44 years ago today, the entrance fee to DJ Kool Herc's "Back to School Jam" was 25 cents for ladies and 50 cents for guys -- a steal considering the all-night party, held in a west Bronx apartment building, would prove to be a historic one, birthing what we now know as hip hop. To celebrate the anniversary of the iconic bash -- plus the music and culture it spawned -- Google has debuted a multi-faceted doodle commemorating hip hop -- the first of its more than 2,000 specialty nameplates to do so.
As cannabis brands around the country grapple with legal woes in advertising their products, one company has found a way to reach millions—while they're already high. Wikileaf, a price-comparison app for the legal cannabis market, is running an in-flight ad on Virgin America's domestic routes with the app's commerical playing on every seatback with a screen. The campaign, which began in mid-June, runs through mid-September.
Two soccer stars kick balls at TVs in this week's top viral video. Steven Gerrard, a former player and current coach, and Adam Lallana of Liverpool star in LG's pseudo-dramatic "Nano Cell Super Match" spot, which pits them against each other in a match of accuracy and strategy. Kicking balls at a nine-panel screen, the two players aim for the highest numbers—only to discover that the TV's that not a Nano Cell hides negative signs (e.g., -9) at tight angles.
Muck Rack makes it simple to find people, tweets, or articles that mention any name, keyword, company, hashtag etc. We've compiled this guide to help you make the most of your search.
Selecting a term
Start searching tweets, articles from media outlets, articles mentioned in tweets, journalists'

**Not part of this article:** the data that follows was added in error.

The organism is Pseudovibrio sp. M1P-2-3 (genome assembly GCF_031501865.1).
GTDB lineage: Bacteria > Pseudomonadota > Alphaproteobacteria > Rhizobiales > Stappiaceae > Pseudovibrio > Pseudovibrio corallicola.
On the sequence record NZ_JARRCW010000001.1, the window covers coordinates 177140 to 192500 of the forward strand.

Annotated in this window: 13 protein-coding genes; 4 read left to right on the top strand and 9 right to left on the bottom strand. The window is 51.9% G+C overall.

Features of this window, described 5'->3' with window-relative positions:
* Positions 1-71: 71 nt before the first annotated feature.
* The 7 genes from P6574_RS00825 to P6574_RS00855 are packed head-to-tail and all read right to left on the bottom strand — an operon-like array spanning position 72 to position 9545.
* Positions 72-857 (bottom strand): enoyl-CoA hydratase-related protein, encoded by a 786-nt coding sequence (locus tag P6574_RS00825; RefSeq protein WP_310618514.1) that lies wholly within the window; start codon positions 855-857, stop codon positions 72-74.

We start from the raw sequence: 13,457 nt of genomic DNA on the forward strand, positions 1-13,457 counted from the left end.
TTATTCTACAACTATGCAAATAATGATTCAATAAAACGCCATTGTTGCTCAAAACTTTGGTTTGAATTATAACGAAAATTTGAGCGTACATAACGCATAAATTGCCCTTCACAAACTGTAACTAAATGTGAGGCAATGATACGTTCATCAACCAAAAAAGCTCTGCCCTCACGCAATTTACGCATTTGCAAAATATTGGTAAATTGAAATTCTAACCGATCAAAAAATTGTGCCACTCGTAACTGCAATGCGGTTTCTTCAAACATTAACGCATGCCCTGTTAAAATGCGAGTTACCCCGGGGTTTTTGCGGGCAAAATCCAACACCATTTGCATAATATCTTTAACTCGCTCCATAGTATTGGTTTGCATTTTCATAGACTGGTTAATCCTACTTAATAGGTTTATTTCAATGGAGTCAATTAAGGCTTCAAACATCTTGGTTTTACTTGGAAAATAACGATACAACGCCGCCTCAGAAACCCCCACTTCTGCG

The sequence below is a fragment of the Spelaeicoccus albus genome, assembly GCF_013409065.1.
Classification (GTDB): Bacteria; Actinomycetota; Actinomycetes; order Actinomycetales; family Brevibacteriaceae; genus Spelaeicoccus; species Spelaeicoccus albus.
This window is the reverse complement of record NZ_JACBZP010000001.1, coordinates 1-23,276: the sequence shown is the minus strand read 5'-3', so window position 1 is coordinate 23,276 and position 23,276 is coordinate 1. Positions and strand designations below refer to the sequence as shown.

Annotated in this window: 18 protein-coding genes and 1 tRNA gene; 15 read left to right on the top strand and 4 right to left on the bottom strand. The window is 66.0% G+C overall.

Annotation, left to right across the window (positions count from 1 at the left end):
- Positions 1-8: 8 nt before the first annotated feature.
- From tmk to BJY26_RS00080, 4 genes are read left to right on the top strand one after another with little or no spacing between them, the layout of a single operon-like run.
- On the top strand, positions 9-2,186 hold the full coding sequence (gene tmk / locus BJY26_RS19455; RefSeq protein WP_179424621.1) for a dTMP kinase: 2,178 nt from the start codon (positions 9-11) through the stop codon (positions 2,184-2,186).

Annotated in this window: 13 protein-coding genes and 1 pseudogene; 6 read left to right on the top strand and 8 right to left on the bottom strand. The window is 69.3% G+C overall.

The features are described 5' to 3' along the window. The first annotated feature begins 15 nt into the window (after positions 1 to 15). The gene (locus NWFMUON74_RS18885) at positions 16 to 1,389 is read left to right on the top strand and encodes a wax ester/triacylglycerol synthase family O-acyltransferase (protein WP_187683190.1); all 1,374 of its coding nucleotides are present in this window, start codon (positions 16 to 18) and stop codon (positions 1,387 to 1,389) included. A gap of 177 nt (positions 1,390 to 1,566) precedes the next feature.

names, titles and bios with some suggested searches:
Companies or Topics (e.g. iPhone, Microsoft)
Phrases (e.g. "cloud computing") — use quotes to keep the terms together
Twitter handles (e.g. @username) — returns those who have mentioned or replied to
Names (e.g. "David Pogue")
Hashtags (e.g. #sxsw, #london2012)
Bio details (e.g. vegan, Olympics, father)
Muck Rack's Advanced Search allows for many boolean operators.
Find results that mention multiple specified terms, use AND or
+. For example, ensure each result contains both Elon Musk and Mark Zuckerberg by
searching Obama AND Romney or Obama + Romney.
Use the operators OR or , to broaden your search when you'd like either of
multiple terms to appear in results. (This is the default behavior of our search when no operators
are used.) For example, search for democrat OR republican to find results that refer to
Democrats and/or Republicans.
Use NOT or - to subtract results from your search. For
example, searching Disney will yield results about the Walt Disney Company as well as Walt Disney
World Resort. To exclude mentions of Disney World, search for Disney -World or Disney
When using one of these operators with a phrase, enclose it in quotation marks. For example, you can
find results about smartphones excluding Apple's iPhone 4S by searching smartphone -"iPhone
Exact case matching or punctuation
If you're searching for a brand name or keyword that relies on specific punctuation marks or capitalization, you can
find results that match your exact query by adding matchcase: before the keyword you're searching for, like matchcase:E*TRADE .
Use parentheses to separate multiple
boolean phrases. For example, to find journalists talking about having fun in Disney World or
Disneyland, search for ("disney world" OR disneyland) AND fun.
An asterisk can be used to search for any variation of a root word truncated by the asterisk. For example, searching for admin* will return results for administrator, administration, administer, administered, etc.
A near operator is an AND operator where you can control the distance between the words. You can vary the distance the near operation uses by adding a forward slash and number (between 0-99) such as strawberries NEAR/10 "whipped cream", which means the strawberries must exist within 10 words of "whipped cream".